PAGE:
Former Blue Bell CEO to plead guilty to charges related to 2015 listeria outbreak

Diving summary:

  • Former Blue Bell CEO Paul Kruse plans to plead guilty to a misdemeanor charge of introducing adulterated food into interstate commerce in connection with the deadly 2015 listeria outbreak caused by contamination at the company’s manufacturing facility. The fraud charges, which would have allowed up to 20 years in prison for each count, that the former executive faced will be dropped.
  • Kruse will not face jail time, but will be fined $100,000, according to the plea agreement.
  • Kruse’s trial last August on a litany of fraud charges related to the 2015 outbreak ended with a hung jury. His second trial was scheduled to begin on April 10.

Diving information:

The plea agreement ends the saga of the deadly Blue Bell outbreak. In 2015, contamination in ice cream coming from Blue Bell’s manufacturing facilities in Brenham, Texas and Broken Arrow, Oklahoma sickened 10, killed three, and led to a recall of all of the company’s products.

The company pleaded guilty to two misdemeanor charges for introducing adulterated food products into interstate commerce in 2020 and paid a total of $19.35 million in fines and forfeitures.

Investigators said Kruse had known of unsanitary conditions at the factories since 2010. Rather than order repairs, he ordered the company to stop testing for listeria, investigators said. And when the tainted products left the factory in 2015, instead of issuing an immediate formal recall or statement about the listeria-tainted products, he halted deliveries or recalled some products due to what he called “machine problems.” .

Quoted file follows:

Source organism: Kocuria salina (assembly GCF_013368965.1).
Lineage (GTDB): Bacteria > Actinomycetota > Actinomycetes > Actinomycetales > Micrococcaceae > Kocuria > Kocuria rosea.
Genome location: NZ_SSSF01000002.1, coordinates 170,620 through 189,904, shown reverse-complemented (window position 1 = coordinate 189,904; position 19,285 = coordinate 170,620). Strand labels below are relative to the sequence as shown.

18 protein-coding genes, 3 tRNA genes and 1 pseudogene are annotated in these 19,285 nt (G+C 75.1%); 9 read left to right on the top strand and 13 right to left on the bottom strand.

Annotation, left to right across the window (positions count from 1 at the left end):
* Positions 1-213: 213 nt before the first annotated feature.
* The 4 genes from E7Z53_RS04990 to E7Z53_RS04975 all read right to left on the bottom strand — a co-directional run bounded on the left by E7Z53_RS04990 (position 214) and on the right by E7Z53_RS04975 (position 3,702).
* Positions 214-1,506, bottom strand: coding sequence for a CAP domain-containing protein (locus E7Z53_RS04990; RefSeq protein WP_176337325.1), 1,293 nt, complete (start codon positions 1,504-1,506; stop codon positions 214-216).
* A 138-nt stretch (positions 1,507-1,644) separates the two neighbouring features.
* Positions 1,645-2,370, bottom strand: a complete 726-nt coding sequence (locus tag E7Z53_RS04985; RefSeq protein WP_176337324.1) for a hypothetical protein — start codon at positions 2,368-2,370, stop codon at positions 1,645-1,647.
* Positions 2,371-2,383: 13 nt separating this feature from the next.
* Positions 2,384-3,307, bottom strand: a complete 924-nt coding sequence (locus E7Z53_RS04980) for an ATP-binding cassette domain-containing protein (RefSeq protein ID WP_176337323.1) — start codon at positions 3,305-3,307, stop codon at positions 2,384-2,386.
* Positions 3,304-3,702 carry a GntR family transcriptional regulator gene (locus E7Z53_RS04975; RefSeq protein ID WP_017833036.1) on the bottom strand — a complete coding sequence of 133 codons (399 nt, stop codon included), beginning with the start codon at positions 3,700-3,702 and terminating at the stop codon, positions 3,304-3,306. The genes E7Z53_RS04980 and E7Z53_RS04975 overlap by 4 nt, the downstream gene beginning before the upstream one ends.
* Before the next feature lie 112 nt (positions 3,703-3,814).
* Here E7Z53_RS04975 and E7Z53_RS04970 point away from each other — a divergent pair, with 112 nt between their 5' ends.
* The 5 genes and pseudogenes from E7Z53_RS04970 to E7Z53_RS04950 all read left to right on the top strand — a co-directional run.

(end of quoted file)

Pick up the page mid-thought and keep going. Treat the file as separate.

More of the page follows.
Although investigators built a complex case against Kruse, they were unable to convince the jury that he acted fraudulently. The Austin American Statesman, which covered the trial, reported that 10 jurors voted for a not guilty verdict, while two voted to convict.

Kruse’s attorney, Chris Flood, said in a statement to a Houston NBC affiliate that the settlement confirms what Kruse had said all along: No one at Blue Bell intended to defraud their clients.

“We are happy that the government has come to the same conclusion,” he told the station. “This is the correct result; It became clear during last year’s trial that the government overloaded the case.”

By settling the case, the US Department of Justice can hold Kruse accountable for the outbreak at Blue Bell. And while it likely won’t end up in jail for Kruse, it is a conviction.

Since 2015, Justice Department policy has been that corporate misconduct investigations focus on individual wrongdoing. This policy, outlined in a memo from former US Assistant Attorney General Sally Yates, says this strategy deters illegal activity, encourages changes in corporate behavior, and holds the right people accountable.

But pushing for convictions at trial hasn’t worked well in recent food industry cases. Five chicken executives charged in connection with a price-fixing scheme have faced three trials since 2021. Two ended in mistrials, with no unanimous verdict. The Justice Department launched a third trial of the executives, which ended in acquittals.

However, there have been successes in the trials. The former leaders of the Peanut Corporation of America were convicted by a jury and received prison sentences of more than 20 years for a major salmonella outbreak in 2008 and 2009.

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James D. Brown
James D. Brown
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